Probiotics have become buzzy in recent years: Celebrities including Lauren Conrad and Anna Paquin have been spotted carrying bottles of kombucha, a probiotic-containing fermented tea, and the probiotics market has been growing rapidly as more people pursue better health by taking probiotic supplements. Prebiotics are attracting notice too, but you may still be unsure of what exactly prebiotics and probiotics are. Here's what you need to know about them to decide whether taking supplements is right for you.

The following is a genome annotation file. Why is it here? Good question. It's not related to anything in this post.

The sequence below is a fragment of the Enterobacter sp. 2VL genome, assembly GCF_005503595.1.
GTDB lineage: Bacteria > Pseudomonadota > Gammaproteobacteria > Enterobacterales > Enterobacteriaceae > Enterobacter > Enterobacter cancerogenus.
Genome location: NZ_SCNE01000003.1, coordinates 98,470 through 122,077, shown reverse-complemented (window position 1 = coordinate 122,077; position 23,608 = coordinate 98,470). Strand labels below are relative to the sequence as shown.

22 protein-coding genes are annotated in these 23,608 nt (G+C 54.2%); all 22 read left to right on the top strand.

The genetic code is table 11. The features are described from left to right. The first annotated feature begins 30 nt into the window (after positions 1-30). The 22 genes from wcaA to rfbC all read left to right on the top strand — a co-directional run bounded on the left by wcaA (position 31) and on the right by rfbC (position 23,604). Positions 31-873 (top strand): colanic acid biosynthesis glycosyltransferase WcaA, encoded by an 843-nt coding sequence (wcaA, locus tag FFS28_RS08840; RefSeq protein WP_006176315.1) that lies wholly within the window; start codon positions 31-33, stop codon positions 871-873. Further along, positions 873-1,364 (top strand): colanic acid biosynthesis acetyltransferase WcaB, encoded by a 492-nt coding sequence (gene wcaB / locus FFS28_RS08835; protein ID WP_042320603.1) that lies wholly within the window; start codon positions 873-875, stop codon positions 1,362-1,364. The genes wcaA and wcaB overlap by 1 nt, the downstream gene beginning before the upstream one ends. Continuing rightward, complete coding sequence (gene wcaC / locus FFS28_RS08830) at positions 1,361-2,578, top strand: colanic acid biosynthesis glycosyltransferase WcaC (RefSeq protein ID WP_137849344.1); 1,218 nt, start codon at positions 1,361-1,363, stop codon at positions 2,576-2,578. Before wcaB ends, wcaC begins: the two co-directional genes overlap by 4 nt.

Two large-scale clinical trials recently reported in the New England Journal of Medicine suggest that the situation in infectious diarrhoea might also be more complex than previously believed. Freedman and colleagues did a randomised controlled trial of a probiotic containing Lactobacillus rhamnosus and Lactobacillus helveticus in children presenting to the emergency department with gastroenteritis. Contrary to expectations, they found that the probiotic did not prevent development of moderate-to-severe gastroenteritis within 14 days after enrolment. In a separate study, Schnadower and colleagues found similar results with L rhamnosus GG alone. Both trials used probiotics that are available over the counter in North America and showed no significant difference from placebo in the duration of diarrhoea and vomiting, number of unscheduled health-care visits, or length of absence from day care. These results cannot be generalised to other probiotic strains or preparations, but they do show that we have some way to go in elucidating which probiotics might provide benefits in which clinical settings.